Ray Flanigan - Baseball's Greatest Sacrifice

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Ray Flanigan

Ballplayers Decorated in Combat

 

Date and Place of Birth: January 8, 1923 Morgantown, WV
Date and Place of Death:    March 28, 1993 Baltimore, MD
Baseball Experience: Major League
Position: Pitcher
Rank: Second Lieutenant
Military Unit: 2nd Infantry Division, US Army
Area Served: European Theater of Operations

Raymond A. Flanigan, the son of Harry and Blanch Flanigan, was born in Morgantown, West Virginia, on January 8, 1923. He grew up in Baltimore, and was a standout pitcher at Polytechnic High School, where he pitched two no-hitters and led Poly to the city's school championship.

Flanigan hadn't even graduated from high school when he was signed by the International League's Baltimore Orioles for the 1941 season. In 18 games he was 4-10 with a 5.73 ERA. In 1942, he won 11 games against 15 losses in 37 appearances for a 3.72 ERA. "Ray will be a standout," predicted the Orioles' manager, Tommy Thomas. "He has everything needed to become not only a winning major league pitcher, but a great one. ...he is the best 19-year-old pitcher I've seen in over 20 years in baseball. He has the arm, the build, the disposition. He has amazing poise and he has real nerve - and he backs it all up by being an exceptionally good fielder."

News of the youngster's abilities spread among major league scouts, and the Yankees, Dodgers, Giants, Cubs and Red Sox all expressed an interest, although the Cleveland Indians, who had a working agreement with the Orioles, would have the opportunity to match any price offered by another club.

Nevertheless, Flanigan's future didn't come down to a bidding war as military service beckoned in January 1943. He was stationed at Camp Croft, South Carolina, before going overseas to Europe. Serving with the 2nd Infantry Division, Staff Sergeant Flanigan landed at Normandy a week after D-Day and advanced through France, mopping up prisoners along the way. Flanigan had memorized a single phrase of German, that he used when he wanted German troops to surrender. "Come out with your hands up or our artillery will come," he would shout. It usually did the job as most troops feared an artillery strike above all else. On one occasion, after a group of German prisoners were enticed out of a house to surrender, one of them remarked as he passed Flanigan, "You speak very well German, soldier."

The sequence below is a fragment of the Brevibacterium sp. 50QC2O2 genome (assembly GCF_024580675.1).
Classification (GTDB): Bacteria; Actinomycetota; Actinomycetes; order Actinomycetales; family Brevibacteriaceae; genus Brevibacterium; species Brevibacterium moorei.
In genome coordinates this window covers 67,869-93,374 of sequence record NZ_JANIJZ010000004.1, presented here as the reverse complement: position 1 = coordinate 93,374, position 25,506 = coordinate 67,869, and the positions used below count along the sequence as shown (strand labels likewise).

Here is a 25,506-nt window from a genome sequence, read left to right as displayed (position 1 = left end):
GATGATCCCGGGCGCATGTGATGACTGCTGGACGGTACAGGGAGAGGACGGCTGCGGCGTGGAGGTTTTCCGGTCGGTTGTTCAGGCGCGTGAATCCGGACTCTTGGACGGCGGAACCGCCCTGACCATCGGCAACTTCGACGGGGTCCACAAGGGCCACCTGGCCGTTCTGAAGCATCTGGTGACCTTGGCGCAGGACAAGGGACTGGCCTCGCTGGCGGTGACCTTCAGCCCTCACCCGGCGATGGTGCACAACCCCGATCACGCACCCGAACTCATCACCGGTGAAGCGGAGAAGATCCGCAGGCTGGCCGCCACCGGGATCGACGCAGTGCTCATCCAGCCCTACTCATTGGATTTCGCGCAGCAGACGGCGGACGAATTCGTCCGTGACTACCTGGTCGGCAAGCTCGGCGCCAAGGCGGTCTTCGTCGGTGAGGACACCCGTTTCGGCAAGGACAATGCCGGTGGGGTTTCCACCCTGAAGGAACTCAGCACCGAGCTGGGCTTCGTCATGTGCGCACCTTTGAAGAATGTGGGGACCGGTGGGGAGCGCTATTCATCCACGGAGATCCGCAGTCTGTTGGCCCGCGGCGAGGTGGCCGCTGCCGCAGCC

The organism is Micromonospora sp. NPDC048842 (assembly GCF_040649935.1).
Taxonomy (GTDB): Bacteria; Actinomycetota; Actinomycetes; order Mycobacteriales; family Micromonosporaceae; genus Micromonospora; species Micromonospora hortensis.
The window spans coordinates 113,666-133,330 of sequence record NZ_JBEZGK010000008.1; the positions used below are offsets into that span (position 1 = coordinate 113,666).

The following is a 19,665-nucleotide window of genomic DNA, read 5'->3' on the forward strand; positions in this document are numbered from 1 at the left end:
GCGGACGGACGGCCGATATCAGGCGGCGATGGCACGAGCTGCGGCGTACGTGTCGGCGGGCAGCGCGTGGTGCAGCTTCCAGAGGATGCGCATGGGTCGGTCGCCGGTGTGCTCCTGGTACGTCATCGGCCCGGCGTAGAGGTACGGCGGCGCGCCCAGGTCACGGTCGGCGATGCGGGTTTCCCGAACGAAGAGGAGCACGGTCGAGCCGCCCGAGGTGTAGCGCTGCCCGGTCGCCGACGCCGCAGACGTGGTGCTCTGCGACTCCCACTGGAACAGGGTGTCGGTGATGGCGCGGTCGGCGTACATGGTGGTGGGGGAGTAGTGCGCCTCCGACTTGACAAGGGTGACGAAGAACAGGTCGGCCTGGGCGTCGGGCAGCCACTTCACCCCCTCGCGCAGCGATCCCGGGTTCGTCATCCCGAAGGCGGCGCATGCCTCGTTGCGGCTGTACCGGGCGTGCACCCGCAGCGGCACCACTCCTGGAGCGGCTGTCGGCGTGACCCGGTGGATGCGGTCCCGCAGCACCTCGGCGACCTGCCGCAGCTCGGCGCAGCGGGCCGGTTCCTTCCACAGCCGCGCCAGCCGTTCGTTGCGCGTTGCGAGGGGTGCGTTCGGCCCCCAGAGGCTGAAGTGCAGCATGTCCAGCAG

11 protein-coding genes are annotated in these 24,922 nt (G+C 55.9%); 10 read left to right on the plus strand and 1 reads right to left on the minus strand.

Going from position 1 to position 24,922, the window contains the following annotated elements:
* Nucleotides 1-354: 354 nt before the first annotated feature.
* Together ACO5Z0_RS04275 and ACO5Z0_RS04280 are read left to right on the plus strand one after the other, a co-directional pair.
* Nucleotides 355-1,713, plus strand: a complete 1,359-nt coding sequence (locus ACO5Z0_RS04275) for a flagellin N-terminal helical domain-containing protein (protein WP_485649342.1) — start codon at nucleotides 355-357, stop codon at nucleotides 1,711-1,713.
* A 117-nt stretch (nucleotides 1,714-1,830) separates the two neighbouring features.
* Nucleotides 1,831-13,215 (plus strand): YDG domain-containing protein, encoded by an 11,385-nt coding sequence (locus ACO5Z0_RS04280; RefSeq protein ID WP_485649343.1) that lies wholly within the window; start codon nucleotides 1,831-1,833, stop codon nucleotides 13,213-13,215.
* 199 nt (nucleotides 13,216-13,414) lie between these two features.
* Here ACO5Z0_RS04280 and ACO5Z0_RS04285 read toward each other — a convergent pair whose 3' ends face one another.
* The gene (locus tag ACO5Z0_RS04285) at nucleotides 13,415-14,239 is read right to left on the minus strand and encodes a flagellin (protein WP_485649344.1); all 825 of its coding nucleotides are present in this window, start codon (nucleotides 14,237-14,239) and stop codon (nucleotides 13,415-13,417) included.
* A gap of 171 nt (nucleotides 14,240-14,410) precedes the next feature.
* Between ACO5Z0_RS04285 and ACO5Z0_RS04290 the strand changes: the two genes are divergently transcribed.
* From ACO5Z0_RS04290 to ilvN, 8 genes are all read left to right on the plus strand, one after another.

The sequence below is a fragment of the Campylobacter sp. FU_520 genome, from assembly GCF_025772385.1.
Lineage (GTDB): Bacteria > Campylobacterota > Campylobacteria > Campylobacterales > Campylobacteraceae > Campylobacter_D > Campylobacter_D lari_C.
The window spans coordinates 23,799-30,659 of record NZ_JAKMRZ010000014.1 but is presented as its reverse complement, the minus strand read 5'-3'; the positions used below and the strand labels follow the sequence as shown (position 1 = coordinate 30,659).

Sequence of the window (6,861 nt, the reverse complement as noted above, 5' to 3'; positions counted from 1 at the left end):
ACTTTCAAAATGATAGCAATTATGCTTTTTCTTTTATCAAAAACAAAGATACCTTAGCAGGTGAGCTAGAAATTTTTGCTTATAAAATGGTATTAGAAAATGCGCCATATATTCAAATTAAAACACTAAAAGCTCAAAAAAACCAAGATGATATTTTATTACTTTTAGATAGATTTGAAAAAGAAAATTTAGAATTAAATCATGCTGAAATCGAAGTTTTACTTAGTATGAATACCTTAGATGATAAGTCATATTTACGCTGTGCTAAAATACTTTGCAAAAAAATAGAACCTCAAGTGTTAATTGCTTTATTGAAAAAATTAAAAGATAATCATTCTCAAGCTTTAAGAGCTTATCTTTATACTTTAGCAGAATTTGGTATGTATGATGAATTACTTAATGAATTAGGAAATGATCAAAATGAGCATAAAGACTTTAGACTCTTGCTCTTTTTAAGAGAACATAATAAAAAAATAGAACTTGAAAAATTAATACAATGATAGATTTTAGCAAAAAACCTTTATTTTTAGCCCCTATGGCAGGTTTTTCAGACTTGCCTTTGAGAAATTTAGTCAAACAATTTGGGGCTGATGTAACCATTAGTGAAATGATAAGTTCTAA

When news of Flanigan's heroics was reported in February 1945, it prompted International League president, Frank Shaughnessy, to say, "It burns me up whenever I read stories which convey the impression that few, if any of the professional ball players are getting close to combat areas. That's not true. I know that quite a number of major and minor league players have had battle experience, and there's a bunch of them on the front lines today. It is ridiculous for anyone to think or say otherwise."

After receiving a battlefield commission and being in combat for 200 days, Flanigan returned to the United States with five battle stars. He had been away from the game for three seasons, leaving baseball as a teenager and returning to the Orioles as a 23-year-old combat veteran. Flanigan was 13-14 in 34 appearances with a 4.09 ERA in 1946, which proved good enough for the Cleveland Indians to spend $10,000 on his purchase in September.

He made his major league debut on September 20, 1946, against the Detroit Tigers. Coming in to relieve Allie Reynolds in the second inning, Flanigan gave up five runs before being replaced by Red Embree. Two days later, he made another relief appearance against the Tigers and held them to just one hit and an unearned run over 3.1 innings. On September 28, Flanigan made his only major league start. Facing the Tigers again, he lasted five innings, yielding five runs on six hits. It proved to be the end of his major league career.

Flanigan was back with the Orioles in 1947, and was 3-7 in 29 appearances. On August 25, 1947, he was scheduled to receive a medal (probably the Silver Star) at the American Legion Pageant Night at Municipal Stadium. However, he turned it down. He joined the Oklahoma City Indians of the Class AA Texas League in 1948, and was 4-5 in 37, mostly relief, appearances. His final season in professional baseball was with Oklahoma City in 1949, making just four appearances before joining the semi-pro St. Joseph Auscos of the Michigan-Indiana League.

Flanigan returned home to Baltimore to work at Bethlehem Steel and then the Maryland Cup Corporation. He frequently talked of his baseball career but never mentioned his service in World War II.

Ray Flanigan died from chronic leukemia in Baltimore, Maryland, on March 28, 1993. He was 70 years old and was cremated, with his ashes being interred at Moreland Memorial Park, Parkville, Maryland.

Ray Flanigan

Date Added January 25, 2018. Updated January 26, 2018

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